To protect all of this the movement was housed in a case which at that time was on a hinge. Glass faces would not be used until 1650 onwards. In those early days these clocks would have been made by blacksmiths as they would have been the metal workers of the day.
However as they started to get smaller then this type of work started to be the domain of locksmiths. eventually it would all move to clock workers and jewellers. The watches these men produced and the first watches made were called Verge watches.
These type of watches were made from around 1500 until that late nineteenth Century. From 1700 onwards the watch came on leaps and bounds and became an attractive, solid watch with excellent time keeping. They began as we mentioned earlier as neck watches and then glass and screws were added to them around 1630.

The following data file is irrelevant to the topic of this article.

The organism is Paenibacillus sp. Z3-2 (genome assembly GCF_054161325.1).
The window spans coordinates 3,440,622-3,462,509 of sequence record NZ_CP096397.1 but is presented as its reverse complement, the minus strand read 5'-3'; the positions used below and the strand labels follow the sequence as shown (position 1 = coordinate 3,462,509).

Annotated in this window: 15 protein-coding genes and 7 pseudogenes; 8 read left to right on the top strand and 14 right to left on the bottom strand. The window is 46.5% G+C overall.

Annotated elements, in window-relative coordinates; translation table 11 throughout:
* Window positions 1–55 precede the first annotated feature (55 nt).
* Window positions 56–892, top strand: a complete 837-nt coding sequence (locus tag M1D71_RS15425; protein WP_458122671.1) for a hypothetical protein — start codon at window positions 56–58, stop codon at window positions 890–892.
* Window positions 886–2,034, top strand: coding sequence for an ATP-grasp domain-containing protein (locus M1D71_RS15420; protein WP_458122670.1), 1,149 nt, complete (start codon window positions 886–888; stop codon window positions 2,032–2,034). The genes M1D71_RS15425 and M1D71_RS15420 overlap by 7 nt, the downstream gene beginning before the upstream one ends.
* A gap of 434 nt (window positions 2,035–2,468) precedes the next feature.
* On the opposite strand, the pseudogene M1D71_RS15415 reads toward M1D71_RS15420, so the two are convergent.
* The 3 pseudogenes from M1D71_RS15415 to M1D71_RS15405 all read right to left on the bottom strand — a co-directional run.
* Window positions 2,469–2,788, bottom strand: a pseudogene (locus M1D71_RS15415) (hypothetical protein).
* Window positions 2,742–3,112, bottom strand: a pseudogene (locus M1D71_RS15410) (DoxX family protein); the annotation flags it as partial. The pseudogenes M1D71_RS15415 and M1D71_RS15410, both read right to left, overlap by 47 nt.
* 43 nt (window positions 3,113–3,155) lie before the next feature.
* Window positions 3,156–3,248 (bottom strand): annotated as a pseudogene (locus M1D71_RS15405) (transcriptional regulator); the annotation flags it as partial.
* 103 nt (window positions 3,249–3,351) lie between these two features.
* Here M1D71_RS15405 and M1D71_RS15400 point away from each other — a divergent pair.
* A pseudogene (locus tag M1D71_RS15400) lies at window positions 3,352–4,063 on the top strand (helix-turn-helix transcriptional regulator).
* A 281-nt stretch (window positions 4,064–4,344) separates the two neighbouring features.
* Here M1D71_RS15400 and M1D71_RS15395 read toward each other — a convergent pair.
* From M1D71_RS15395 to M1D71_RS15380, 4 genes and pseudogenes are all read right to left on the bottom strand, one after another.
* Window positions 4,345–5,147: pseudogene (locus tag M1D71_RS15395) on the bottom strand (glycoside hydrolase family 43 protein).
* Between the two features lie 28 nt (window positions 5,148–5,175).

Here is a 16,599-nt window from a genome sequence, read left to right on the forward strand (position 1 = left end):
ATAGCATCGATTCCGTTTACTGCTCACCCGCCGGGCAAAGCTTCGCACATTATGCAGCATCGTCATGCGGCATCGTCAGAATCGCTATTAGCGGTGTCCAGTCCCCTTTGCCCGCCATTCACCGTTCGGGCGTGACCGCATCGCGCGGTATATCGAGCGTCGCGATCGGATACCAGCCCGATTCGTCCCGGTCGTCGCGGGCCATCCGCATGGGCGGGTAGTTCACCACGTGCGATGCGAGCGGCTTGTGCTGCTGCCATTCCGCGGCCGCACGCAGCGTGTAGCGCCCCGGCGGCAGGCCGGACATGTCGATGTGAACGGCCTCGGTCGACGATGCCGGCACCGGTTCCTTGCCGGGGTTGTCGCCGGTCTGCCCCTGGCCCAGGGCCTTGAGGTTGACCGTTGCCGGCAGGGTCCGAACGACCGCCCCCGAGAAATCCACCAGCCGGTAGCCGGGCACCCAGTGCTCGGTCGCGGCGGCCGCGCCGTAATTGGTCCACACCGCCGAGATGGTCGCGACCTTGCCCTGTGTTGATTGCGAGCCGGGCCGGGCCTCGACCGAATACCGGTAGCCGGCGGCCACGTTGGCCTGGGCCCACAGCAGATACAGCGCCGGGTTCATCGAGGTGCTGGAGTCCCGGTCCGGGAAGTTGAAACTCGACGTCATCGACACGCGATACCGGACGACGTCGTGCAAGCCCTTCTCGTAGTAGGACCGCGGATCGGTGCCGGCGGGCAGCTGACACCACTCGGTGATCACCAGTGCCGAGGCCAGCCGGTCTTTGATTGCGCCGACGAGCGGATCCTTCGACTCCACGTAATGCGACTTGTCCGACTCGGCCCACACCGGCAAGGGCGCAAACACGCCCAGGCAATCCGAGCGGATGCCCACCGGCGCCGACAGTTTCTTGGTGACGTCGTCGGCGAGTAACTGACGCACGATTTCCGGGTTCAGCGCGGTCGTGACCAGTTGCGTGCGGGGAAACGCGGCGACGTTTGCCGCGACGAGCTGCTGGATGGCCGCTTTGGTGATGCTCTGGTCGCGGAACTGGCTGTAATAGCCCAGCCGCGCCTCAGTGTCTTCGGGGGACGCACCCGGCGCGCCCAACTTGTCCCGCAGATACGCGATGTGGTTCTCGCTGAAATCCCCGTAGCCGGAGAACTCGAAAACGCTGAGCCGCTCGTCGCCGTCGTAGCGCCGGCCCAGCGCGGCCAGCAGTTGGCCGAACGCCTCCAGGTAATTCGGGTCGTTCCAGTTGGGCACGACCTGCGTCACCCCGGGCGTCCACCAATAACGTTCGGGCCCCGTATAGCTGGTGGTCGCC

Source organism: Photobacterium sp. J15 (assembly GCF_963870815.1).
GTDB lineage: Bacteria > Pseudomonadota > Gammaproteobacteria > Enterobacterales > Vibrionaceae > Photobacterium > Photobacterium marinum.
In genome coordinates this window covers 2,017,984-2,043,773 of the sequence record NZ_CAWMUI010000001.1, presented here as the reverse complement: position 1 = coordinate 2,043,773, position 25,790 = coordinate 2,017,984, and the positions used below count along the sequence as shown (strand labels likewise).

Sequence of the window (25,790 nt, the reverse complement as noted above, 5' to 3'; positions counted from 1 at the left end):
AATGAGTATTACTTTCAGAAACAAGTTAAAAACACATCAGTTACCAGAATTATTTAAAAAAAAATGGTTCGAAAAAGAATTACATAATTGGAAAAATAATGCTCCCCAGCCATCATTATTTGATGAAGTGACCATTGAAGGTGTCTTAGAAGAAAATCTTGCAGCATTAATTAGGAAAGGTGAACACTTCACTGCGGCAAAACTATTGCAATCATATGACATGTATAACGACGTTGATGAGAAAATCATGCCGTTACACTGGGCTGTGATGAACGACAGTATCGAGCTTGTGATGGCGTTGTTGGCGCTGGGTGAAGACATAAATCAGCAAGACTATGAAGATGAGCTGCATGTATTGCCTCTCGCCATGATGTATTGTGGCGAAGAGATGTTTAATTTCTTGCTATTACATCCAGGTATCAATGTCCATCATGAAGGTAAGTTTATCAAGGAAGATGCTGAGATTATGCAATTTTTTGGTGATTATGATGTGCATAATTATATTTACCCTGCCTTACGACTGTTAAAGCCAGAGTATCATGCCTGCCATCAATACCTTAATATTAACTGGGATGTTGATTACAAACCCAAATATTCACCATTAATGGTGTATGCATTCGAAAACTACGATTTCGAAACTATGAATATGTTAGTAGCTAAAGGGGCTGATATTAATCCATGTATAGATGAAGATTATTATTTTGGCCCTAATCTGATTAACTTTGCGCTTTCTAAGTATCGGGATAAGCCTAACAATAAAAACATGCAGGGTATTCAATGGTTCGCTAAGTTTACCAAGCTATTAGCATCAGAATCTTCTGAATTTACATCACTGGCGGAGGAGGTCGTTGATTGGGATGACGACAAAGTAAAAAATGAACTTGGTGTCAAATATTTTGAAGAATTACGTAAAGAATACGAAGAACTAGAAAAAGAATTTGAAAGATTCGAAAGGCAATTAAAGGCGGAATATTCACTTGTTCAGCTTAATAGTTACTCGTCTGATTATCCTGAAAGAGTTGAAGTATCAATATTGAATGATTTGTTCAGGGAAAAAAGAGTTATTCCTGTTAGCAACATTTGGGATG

In 1640 the first pocket watches in this style were made and balance springs were introduced around 1675. The verge watch started to disappear from manufacture around 1825-1850 though many still exist today. It s always worth having these checked out as they could be valuable if in any type of decent condition.
The Lever watch started to replace the Verge watch and good quality watches will always have a Swiss lever escapement. This made better use of the escapement wheel. The best known is called the Mudge Lever Watch and was made in England and in truth is best designed as a cramped design.
A better design known as the Emery Lever made this lighter and improved the shape of the original lever design. This was the start of these type of lever designs and many followed including Leroux in 1744, Pendleton in 1808, Margetts in 1748, Litherland in 1756, Massey in 1772 and Savage around 1835.